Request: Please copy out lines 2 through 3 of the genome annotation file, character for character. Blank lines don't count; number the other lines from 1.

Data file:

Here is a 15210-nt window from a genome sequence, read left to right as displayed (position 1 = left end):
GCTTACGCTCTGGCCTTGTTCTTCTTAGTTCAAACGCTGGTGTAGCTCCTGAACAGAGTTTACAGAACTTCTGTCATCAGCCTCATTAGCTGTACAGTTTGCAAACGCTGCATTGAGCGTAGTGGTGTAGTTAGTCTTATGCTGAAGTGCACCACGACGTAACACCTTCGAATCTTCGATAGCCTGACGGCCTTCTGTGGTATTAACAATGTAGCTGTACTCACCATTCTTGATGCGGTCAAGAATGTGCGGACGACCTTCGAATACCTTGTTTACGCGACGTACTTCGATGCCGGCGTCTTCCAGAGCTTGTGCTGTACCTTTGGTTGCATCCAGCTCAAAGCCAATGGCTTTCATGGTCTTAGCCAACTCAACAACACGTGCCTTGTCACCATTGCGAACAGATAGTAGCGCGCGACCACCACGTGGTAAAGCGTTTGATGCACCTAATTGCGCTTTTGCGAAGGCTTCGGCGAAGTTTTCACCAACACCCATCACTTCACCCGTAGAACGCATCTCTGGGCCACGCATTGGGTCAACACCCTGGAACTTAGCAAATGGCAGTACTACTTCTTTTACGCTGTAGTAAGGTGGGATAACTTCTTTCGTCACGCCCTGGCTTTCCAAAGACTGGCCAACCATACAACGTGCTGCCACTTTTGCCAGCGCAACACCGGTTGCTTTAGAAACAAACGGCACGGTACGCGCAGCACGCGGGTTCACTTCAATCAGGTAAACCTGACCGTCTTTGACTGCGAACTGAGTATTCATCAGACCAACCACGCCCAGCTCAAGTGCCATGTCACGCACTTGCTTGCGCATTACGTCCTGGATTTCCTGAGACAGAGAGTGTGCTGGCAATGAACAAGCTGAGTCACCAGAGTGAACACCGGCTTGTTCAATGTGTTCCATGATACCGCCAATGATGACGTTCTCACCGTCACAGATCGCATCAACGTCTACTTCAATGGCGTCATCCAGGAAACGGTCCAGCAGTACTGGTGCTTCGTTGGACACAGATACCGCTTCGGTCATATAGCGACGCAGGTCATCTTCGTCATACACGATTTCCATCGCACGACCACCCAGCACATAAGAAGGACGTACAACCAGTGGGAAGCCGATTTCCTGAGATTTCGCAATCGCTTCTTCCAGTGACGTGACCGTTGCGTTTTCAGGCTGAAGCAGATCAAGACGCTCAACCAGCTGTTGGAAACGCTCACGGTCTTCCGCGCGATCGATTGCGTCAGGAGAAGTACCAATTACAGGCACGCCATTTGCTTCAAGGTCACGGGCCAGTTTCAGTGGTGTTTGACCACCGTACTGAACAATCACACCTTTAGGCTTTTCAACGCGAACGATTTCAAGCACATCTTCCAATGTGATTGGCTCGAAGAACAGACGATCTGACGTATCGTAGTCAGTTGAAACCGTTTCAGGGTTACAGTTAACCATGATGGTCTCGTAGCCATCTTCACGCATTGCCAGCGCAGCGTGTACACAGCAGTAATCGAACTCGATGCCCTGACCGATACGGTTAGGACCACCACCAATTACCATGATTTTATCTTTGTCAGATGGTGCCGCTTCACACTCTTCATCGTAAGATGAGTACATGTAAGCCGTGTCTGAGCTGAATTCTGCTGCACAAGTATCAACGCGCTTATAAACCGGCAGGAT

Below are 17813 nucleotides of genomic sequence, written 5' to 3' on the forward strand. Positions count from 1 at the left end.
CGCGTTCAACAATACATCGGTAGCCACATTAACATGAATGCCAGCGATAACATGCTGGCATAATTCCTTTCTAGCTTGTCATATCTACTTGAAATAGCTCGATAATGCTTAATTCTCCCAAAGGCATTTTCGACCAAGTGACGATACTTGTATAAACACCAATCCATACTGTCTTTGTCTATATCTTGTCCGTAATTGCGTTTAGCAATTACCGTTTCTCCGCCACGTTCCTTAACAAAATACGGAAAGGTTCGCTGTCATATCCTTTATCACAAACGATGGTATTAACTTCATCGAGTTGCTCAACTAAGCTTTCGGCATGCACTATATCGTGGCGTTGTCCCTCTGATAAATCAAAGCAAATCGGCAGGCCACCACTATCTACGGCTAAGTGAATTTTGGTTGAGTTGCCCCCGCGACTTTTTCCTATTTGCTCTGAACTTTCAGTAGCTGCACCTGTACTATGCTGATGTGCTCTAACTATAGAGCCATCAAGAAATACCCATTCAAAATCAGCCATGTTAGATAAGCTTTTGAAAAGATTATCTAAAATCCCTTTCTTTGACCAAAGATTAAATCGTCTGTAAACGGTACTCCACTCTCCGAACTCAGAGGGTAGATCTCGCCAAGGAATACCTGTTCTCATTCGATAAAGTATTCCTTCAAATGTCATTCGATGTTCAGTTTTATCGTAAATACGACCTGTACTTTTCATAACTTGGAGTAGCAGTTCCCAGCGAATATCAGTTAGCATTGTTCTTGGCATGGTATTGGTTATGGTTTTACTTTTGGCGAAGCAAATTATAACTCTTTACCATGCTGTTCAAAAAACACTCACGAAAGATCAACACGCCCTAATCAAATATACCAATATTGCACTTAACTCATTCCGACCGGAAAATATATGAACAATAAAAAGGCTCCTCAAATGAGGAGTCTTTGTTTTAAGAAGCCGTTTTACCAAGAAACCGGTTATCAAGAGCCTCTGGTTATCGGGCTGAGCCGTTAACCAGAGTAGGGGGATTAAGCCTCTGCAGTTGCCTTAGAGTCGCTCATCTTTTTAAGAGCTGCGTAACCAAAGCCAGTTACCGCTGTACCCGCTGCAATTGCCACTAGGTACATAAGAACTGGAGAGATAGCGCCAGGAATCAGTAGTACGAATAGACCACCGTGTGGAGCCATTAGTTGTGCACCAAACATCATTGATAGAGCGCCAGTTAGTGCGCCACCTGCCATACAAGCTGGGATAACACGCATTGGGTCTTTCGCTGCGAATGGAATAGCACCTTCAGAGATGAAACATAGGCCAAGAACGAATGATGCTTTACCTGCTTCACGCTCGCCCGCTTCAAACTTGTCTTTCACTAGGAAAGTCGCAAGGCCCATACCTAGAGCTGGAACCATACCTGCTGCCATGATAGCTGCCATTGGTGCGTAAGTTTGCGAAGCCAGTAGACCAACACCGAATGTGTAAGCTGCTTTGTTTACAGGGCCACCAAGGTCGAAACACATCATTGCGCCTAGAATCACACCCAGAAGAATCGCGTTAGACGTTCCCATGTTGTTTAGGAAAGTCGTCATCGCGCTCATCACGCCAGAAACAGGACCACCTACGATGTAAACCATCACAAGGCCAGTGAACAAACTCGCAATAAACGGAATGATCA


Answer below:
GCTTACGCTCTGGCCTTGTTCTTCTTAGTTCAAACGCTGGTGTAGCTCCTGAACAGAGTTTACAGAACTTCTGTCATCAGCCTCATTAGCTGTACAGTTTGCAAACGCTGCATTGAGCGTAGTGGTGTAGTTAGTCTTATGCTGAAGTGCACCACGACGTAACACCTTCGAATCTTCGATAGCCTGACGGCCTTCTGTGGTATTAACAATGTAGCTGTACTCACCATTCTTGATGCGGTCAAGAATGTGCGGACGACCTTCGAATACCTTGTTTACGCGACGTACTTCGATGCCGGCGTCTTCCAGAGCTTGTGCTGTACCTTTGGTTGCATCCAGCTCAAAGCCAATGGCTTTCATGGTCTTAGCCAACTCAACAACACGTGCCTTGTCACCATTGCGAACAGATAGTAGCGCGCGACCACCACGTGGTAAAGCGTTTGATGCACCTAATTGCGCTTTTGCGAAGGCTTCGGCGAAGTTTTCACCAACACCCATCACTTCACCCGTAGAACGCATCTCTGGGCCACGCATTGGGTCAACACCCTGGAACTTAGCAAATGGCAGTACTACTTCTTTTACGCTGTAGTAAGGTGGGATAACTTCTTTCGTCACGCCCTGGCTTTCCAAAGACTGGCCAACCATACAACGTGCTGCCACTTTTGCCAGCGCAACACCGGTTGCTTTAGAAACAAACGGCACGGTACGCGCAGCACGCGGGTTCACTTCAATCAGGTAAACCTGACCGTCTTTGACTGCGAACTGAGTATTCATCAGACCAACCACGCCCAGCTCAAGTGCCATGTCACGCACTTGCTTGCGCATTACGTCCTGGATTTCCTGAGACAGAGAGTGTGCTGGCAATGAACAAGCTGAGTCACCAGAGTGAACACCGGCTTGTTCAATGTGTTCCATGATACCGCCAATGATGACGTTCTCACCGTCACAGATCGCATCAACGTCTACTTCAATGGCGTCATCCAGGAAACGGTCCAGCAGTACTGGTGCTTCGTTGGACACAGATACCGCTTCGGTCATATAGCGACGCAGGTCATCTTCGTCATACACGATTTCCATCGCACGACCACCCAGCACATAAGAAGGACGTACAACCAGTGGGAAGCCGATTTCCTGAGATTTCGCAATCGCTTCTTCCAGTGACGTGACCGTTGCGTTTTCAGGCTGAAGCAGATCAAGACGCTCAACCAGCTGTTGGAAACGCTCACGGTCTTCCGCGCGATCGATTGCGTCAGGAGAAGTACCAATTACAGGCACGCCATTTGCTTCAAGGTCACGGGCCAGTTTCAGTGGTGTTTGACCACCGTACTGAACAATCACACCTTTAGGCTTTTCAACGCGAACGATTTCAAGCACATCTTCCAATGTGATTGGCTCGAAGAACAGACGATCTGACGTATCGTAGTCAGTTGAAACCGTTTCAGGGTTACAGTTAACCATGATGGTCTCGTAGCCATCTTCACGCATTGCCAGCGCAGCGTGTACACAGCAGTAATCGAACTCGATGCCCTGACCGATACGGTTAGGACCACCACCAATTACCATGATTTTATCTTTGTCAGATGGTGCCGCTTCACACTCTTCATCGTAAGATGAGTACATGTAAGCCGTGTCTGAGCTGAATTCTGCTGCACAAGTATCAACGCGCTTATAAACCGGCAGGAT

Below are 17813 nucleotides of genomic sequence, written 5' to 3' on the forward strand. Positions count from 1 at the left end.